The International Monetary Fund (IMF) has been sounding warning bells about the high levels of global debt. But U.S. commercial real estate has been defying that trend, which could make the sector even more attractive as a “safe haven” for global capital.
The financial crisis exposed the risks of high-leverage commercial real estate debt strategies. Many owners worked to restructure debt and lower leverage across portfolios as property values plummeted. REITs in particular ratcheted back on leverage as ratings agencies adopted a tougher stance on debt levels. Nearly a decade after the financial crisis—and a prolonged period of exceptionally interest rates—commercial real estate companies continue to operate in a lower leverage environment.
A recent CBRE report noted that loan-to-value (LTV) ratios on permanent, fixed-rate financing are now averaging nearly 60 percent, more than 15 basis points below the 2007 average of 75.3 percent. The report also cited NCREIF data that shows a similar trend with debt-to-market value at 41 percent compared to an average of 48 percent in 2007.
The more conservative climate is a stark contrast compared to high global corporate and government debt levels. The IMF has noted its concern for high debt levels and the risk that might pose in the event of a downturn. According to the IMF, global debt hit a new record high of $164 trillion in 2016, which is the equivalent of 225 percent of global GDP—12 percent higher than the previous high set in 2009. Of that $164 trillion, 63 percent is non-financial private sector debt and 37 percent is public sector debt.
LTVs remain conservative
In a market where debt remains cheap and plentiful, the continued conservative streak in the commercial real estate sector may be a sign of lessons learned in the last downturn. Banks have also been more conservative on lending due to tighter regulatory scrutiny, especially as it relates to construction loans.
“The most important factor is the amount of equity that has been available in the marketplace. There simply hasn’t been the need to gear up quite as much as in previous cycles,” says Richard Barkham, global chief economist for CBRE. Low bond rates have helped to funnel more institutional capital into real estate. “There is ample equity out there and our view is that that will continue,” he adds.
Debt levels are lower as compared to the last cycle, but leverage is also different across property types, adds Jeff Erxleben, executive vice president and regional managing director at financial services provider NorthMarq Capital. “Retail is one where deleveraging continues to occur because the availability of debt capital that is interested in going into retail is more limited,” he says. At the other end of the spectrum, leverage is beginning to move higher in the industrial sector and some areas within multifamily. Borrowers are finding non-bank lenders that are willing to be creative and provide more capital, Erxleben notes.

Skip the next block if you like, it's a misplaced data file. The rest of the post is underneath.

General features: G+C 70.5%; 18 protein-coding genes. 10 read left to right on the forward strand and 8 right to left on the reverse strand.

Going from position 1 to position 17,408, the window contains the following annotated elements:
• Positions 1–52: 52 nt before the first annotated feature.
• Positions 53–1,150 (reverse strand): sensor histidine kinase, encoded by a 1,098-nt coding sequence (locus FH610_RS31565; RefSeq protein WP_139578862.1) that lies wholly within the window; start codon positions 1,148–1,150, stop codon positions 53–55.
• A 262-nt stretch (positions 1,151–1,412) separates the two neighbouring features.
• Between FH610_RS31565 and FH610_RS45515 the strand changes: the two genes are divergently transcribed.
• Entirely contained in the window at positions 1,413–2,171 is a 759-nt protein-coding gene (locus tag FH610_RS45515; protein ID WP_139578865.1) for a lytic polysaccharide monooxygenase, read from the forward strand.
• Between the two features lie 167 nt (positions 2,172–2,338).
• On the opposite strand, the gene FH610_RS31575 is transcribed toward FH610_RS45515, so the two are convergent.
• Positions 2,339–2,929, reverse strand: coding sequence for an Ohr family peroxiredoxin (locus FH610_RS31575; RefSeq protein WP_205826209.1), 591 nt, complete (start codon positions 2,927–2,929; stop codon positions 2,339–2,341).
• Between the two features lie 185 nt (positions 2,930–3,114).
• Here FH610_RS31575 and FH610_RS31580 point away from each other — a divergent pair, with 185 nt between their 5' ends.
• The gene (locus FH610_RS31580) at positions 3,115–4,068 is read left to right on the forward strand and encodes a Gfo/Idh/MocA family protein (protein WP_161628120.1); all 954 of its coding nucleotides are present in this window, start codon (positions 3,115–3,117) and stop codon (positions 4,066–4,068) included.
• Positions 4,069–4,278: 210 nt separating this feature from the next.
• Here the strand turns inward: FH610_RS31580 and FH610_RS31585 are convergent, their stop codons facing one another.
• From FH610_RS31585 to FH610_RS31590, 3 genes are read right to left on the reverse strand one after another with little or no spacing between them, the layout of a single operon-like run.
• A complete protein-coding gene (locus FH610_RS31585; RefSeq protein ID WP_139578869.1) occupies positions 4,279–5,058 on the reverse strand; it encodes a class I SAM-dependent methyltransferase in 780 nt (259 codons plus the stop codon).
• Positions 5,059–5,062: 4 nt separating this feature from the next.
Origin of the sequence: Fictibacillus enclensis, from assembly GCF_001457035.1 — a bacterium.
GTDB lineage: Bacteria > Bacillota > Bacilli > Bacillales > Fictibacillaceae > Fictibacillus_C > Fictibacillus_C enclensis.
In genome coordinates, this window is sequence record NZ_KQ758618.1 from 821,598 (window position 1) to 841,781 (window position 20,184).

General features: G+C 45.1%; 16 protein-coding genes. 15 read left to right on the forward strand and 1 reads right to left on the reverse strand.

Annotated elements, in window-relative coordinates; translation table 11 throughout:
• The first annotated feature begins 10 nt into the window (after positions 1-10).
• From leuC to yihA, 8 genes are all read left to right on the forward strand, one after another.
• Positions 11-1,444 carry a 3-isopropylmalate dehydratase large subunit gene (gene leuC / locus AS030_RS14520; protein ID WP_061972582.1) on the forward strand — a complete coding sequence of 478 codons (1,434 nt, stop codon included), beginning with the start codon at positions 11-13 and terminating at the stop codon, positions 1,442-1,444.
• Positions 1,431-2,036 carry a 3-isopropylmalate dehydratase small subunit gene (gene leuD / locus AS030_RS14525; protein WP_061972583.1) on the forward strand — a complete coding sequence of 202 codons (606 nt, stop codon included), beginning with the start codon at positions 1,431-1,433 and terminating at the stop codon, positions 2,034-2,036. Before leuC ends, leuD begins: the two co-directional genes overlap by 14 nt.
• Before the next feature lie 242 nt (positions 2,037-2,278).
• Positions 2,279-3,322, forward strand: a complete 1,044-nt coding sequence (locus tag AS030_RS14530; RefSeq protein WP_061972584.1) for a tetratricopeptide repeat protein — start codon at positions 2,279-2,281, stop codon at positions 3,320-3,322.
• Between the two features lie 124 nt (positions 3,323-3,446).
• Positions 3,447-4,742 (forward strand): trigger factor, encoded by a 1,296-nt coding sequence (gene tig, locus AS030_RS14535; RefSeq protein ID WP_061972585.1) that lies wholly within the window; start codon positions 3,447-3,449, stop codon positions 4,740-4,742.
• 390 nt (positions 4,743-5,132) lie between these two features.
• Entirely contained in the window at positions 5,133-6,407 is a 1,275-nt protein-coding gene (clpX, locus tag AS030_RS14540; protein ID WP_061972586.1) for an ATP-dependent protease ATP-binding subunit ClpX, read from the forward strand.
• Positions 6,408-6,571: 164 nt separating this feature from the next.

Specific to multifamily construction loans, for example, leverage is still fairly low compared to historical levels. Most construction loans are typically being done at 60 to 65 percent leverage. “When you see specific lenders stepping out to do perhaps 75 or 80 percent and charging a premium to do that, and doing it non-recourse, that’s where I’m starting to see leverage creep up a little bit,” says Erxleben. There are also a lot of bridge lenders out there and they have continued to push the envelope in terms of lower debt coverage ratios, which often results in higher leverage, he adds.
Equity levels support solid foundation
There could be some modest moves in leverage levels ahead, but nothing on the horizon suggests that leverage will make a big move either up or down. The impact of rising interest rates on debt strategies will likely vary depending on individual borrowers. Some groups will opt to lever up with other forms of debt, such as mezzanine financing or preferred equity, as equity requirements rise from senior lenders due to higher interest rates. Other borrowers will be more prone to drop LTVs, especially if cap rates don’t go up, says Erxleben.
The lower leverage climate bodes well for a commercial real estate industry that many believe is in the later stages of its expansion cycle. More conservative debt levels should keep commercial real estate on a more solid footing to weather a downturn when it does occur.
Owners that over-leverage can be prone to distressed sales in a downturn, which negatively impacts real estate values across the broader market. “Our point is that we probably won’t see that in the next downturn,” says Barkham. Downturns are always volatile, but real estate might be a safe haven, because investors won’t have to make the fire sales that they did in previous cycles, he says.